Tires also have a serial number, known as a DOT number (for the United States Department of Transportation). This number provides the manufacturer and plant the tire came from, as well as the date of production. The last four numbers indicate the week and year of manufacture. For example, 2018 would indicate that a tire was made in the 21st week of 2018.
All of this information is valuable for fleet managers to use when specifying new vehicles and especially when replacing tires on vehicles already in the fleet. For instance, many pickups today come standard with passenger (P) rather than light truck (LT) tires. Passenger tires provide a smoother and quieter ride but are not the right choice for pickups that will be used for hauling and towing heavy loads.
Tires have to be inspected and maintained to provide good performance. The primary focus for tire maintenance should be ensuring proper inflation. Under-inflated tires perform poorly, create more rolling resistance which impacts fuel economy and can lead to failure on the road.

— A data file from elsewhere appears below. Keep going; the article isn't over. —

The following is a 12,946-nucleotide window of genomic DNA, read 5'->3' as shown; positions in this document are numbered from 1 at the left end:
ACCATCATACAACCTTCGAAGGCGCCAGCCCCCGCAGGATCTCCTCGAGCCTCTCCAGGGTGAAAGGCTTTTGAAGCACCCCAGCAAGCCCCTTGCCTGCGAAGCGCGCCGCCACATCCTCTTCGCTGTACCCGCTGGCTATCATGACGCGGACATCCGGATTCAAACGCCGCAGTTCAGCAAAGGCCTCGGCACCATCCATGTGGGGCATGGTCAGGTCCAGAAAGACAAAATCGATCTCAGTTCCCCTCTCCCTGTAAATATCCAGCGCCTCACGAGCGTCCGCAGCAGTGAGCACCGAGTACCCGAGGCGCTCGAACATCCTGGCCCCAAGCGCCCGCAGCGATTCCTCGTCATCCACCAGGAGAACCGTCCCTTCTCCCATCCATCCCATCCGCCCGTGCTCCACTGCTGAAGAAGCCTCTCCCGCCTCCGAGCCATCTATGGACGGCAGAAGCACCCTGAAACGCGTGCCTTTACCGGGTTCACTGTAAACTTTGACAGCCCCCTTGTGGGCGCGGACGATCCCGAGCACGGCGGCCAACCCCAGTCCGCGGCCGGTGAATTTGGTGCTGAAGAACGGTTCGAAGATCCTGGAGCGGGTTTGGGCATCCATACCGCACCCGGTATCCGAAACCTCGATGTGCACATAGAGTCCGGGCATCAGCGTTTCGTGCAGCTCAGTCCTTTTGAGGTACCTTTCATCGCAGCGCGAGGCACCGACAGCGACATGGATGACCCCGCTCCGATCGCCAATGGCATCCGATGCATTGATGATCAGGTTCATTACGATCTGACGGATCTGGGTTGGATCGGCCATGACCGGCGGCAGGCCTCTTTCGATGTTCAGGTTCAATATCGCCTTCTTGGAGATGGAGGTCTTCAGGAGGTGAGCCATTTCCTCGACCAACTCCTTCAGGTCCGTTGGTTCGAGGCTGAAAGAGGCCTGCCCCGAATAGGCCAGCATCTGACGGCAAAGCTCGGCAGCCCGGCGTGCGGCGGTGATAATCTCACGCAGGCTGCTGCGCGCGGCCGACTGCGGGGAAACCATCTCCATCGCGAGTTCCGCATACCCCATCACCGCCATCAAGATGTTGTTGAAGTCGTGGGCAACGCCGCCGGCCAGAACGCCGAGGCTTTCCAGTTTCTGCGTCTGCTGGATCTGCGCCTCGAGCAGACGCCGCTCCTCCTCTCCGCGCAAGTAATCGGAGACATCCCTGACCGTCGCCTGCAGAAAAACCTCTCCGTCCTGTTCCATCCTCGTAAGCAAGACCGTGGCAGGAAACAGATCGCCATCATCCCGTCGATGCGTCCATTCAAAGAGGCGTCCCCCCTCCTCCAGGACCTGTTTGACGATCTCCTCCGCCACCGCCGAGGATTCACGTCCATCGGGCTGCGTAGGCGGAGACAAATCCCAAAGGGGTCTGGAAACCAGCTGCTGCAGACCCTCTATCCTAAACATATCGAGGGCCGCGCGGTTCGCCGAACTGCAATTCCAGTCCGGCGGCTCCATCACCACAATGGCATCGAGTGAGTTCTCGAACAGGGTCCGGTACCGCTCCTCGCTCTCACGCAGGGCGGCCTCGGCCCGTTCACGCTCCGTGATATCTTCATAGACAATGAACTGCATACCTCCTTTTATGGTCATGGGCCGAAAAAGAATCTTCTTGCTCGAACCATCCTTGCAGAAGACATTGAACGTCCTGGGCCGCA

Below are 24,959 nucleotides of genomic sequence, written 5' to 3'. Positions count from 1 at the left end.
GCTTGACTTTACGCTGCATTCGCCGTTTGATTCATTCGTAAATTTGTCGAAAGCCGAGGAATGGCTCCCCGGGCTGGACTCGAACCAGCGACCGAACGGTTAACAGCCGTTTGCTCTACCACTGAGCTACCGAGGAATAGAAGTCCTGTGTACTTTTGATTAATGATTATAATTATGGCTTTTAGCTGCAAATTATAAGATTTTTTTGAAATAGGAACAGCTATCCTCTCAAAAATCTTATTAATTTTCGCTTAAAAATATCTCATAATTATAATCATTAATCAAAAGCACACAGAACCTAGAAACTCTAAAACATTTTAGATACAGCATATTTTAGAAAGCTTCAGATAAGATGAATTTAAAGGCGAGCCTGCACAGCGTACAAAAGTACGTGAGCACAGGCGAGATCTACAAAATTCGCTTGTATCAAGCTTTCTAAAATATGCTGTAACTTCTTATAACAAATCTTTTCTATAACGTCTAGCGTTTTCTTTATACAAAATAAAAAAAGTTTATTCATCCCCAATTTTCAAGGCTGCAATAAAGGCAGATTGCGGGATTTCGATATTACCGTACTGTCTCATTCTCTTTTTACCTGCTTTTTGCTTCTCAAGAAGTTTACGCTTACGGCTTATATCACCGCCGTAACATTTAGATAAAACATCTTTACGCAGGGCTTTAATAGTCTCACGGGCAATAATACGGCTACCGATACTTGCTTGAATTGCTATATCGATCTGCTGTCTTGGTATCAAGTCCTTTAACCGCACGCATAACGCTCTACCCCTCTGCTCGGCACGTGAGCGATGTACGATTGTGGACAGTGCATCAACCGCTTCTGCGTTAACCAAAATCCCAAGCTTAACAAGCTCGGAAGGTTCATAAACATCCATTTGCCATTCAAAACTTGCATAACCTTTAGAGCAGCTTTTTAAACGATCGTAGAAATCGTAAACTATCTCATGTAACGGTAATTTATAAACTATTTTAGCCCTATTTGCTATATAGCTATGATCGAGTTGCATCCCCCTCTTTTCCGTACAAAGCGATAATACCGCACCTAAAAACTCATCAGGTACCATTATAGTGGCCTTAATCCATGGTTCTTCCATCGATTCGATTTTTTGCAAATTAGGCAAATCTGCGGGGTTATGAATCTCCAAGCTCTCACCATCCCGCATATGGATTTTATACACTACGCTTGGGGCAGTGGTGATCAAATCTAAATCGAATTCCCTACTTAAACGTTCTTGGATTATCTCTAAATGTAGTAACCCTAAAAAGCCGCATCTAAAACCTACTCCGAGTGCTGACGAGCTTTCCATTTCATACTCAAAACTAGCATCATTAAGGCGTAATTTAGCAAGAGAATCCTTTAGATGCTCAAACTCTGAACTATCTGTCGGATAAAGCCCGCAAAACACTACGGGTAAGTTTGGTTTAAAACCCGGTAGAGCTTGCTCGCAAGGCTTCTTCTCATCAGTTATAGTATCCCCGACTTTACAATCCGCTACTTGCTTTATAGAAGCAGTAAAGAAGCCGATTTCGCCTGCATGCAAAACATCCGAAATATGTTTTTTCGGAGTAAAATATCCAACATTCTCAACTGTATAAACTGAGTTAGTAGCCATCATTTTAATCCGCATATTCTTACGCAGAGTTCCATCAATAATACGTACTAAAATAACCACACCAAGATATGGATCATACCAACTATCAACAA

All vehicles sold after 2007 are equipped with a tire pressure monitoring system (TPMS). This safety feature was mandated by governments because drivers do such a poor job of checking their tires and this was leading to accidents. The TPMS provides a visual warning when a tire falls below a recommended range – this range is set at 25 per cent by law but can be less depending on the car manufacturer.
The TPMS provides a valuable failsafe for monitoring tire pressure but should never replace regular air pressure checks. Tires that are underinflated by just five per cent begin to suffer from decreased fuel economy and increased internal temperatures. These issues become more pronounced as underinflation increases, so tires can be significantly underinflated without triggering a TPMS alert.
Drivers of fleet vehicles should be asked to check their tires at least on a monthly basis. The proper air pressure can be found on the driver-side door jamb of a vehicle. The maximum pressure that may be listed on a tire should never be used. Fleet managers should equip all of their vehicles with a quality digital or dial pressure gauge. Besides air pressure, monthly inspections of tires by drivers should include tread depth, any uneven wear, imbedded objects and sidewall cracks. Any issues in these areas should be immediately reported to the fleet manager.